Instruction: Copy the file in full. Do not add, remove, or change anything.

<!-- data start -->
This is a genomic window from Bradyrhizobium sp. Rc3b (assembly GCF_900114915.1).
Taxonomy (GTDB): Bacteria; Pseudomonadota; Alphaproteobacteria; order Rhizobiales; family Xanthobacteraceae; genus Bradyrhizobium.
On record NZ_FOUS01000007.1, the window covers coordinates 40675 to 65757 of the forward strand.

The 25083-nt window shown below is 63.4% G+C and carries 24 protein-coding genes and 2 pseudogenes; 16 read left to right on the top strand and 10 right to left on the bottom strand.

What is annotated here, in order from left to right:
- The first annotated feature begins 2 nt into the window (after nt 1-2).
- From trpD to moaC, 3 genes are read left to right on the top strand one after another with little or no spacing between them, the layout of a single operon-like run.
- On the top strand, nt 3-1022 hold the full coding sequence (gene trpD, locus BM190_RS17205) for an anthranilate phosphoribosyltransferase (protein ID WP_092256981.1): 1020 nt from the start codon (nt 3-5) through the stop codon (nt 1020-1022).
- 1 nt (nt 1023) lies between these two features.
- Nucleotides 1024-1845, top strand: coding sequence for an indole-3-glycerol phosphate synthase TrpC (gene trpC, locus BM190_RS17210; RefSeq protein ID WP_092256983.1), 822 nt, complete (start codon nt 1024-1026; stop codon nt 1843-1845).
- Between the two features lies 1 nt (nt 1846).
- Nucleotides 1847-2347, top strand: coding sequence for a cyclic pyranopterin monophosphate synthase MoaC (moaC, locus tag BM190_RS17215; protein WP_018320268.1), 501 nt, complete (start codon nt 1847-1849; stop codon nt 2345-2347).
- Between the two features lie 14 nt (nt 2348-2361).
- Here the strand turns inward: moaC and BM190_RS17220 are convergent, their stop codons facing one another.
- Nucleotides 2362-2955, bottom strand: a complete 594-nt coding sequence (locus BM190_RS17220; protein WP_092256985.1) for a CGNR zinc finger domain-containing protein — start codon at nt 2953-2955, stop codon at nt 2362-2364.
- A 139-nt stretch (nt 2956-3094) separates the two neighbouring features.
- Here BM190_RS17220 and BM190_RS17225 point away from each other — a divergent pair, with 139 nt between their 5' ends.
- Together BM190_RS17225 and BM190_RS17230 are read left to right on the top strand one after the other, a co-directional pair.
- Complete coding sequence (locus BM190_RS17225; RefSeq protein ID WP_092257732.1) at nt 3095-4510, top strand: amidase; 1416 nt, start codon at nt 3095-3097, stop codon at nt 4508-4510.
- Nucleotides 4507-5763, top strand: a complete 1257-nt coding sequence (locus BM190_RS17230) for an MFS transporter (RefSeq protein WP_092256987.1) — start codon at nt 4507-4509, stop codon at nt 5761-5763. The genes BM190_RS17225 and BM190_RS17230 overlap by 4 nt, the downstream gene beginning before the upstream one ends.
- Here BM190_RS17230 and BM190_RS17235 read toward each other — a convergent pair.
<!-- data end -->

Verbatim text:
This is a genomic window from Bradyrhizobium sp. Rc3b (assembly GCF_900114915.1).
Taxonomy (GTDB): Bacteria; Pseudomonadota; Alphaproteobacteria; order Rhizobiales; family Xanthobacteraceae; genus Bradyrhizobium.
On record NZ_FOUS01000007.1, the window covers coordinates 40675 to 65757 of the forward strand.

The 25083-nt window shown below is 63.4% G+C and carries 24 protein-coding genes and 2 pseudogenes; 16 read left to right on the top strand and 10 right to left on the bottom strand.

What is annotated here, in order from left to right:
- The first annotated feature begins 2 nt into the window (after nt 1-2).
- From trpD to moaC, 3 genes are read left to right on the top strand one after another with little or no spacing between them, the layout of a single operon-like run.
- On the top strand, nt 3-1022 hold the full coding sequence (gene trpD, locus BM190_RS17205) for an anthranilate phosphoribosyltransferase (protein ID WP_092256981.1): 1020 nt from the start codon (nt 3-5) through the stop codon (nt 1020-1022).
- 1 nt (nt 1023) lies between these two features.
- Nucleotides 1024-1845, top strand: coding sequence for an indole-3-glycerol phosphate synthase TrpC (gene trpC, locus BM190_RS17210; RefSeq protein ID WP_092256983.1), 822 nt, complete (start codon nt 1024-1026; stop codon nt 1843-1845).
- Between the two features lies 1 nt (nt 1846).
- Nucleotides 1847-2347, top strand: coding sequence for a cyclic pyranopterin monophosphate synthase MoaC (moaC, locus tag BM190_RS17215; protein WP_018320268.1), 501 nt, complete (start codon nt 1847-1849; stop codon nt 2345-2347).
- Between the two features lie 14 nt (nt 2348-2361).
- Here the strand turns inward: moaC and BM190_RS17220 are convergent, their stop codons facing one another.
- Nucleotides 2362-2955, bottom strand: a complete 594-nt coding sequence (locus BM190_RS17220; protein WP_092256985.1) for a CGNR zinc finger domain-containing protein — start codon at nt 2953-2955, stop codon at nt 2362-2364.
- A 139-nt stretch (nt 2956-3094) separates the two neighbouring features.
- Here BM190_RS17220 and BM190_RS17225 point away from each other — a divergent pair, with 139 nt between their 5' ends.
- Together BM190_RS17225 and BM190_RS17230 are read left to right on the top strand one after the other, a co-directional pair.
- Complete coding sequence (locus BM190_RS17225; RefSeq protein ID WP_092257732.1) at nt 3095-4510, top strand: amidase; 1416 nt, start codon at nt 3095-3097, stop codon at nt 4508-4510.
- Nucleotides 4507-5763, top strand: a complete 1257-nt coding sequence (locus BM190_RS17230) for an MFS transporter (RefSeq protein WP_092256987.1) — start codon at nt 4507-4509, stop codon at nt 5761-5763. The genes BM190_RS17225 and BM190_RS17230 overlap by 4 nt, the downstream gene beginning before the upstream one ends.
- Here BM190_RS17230 and BM190_RS17235 read toward each other — a convergent pair.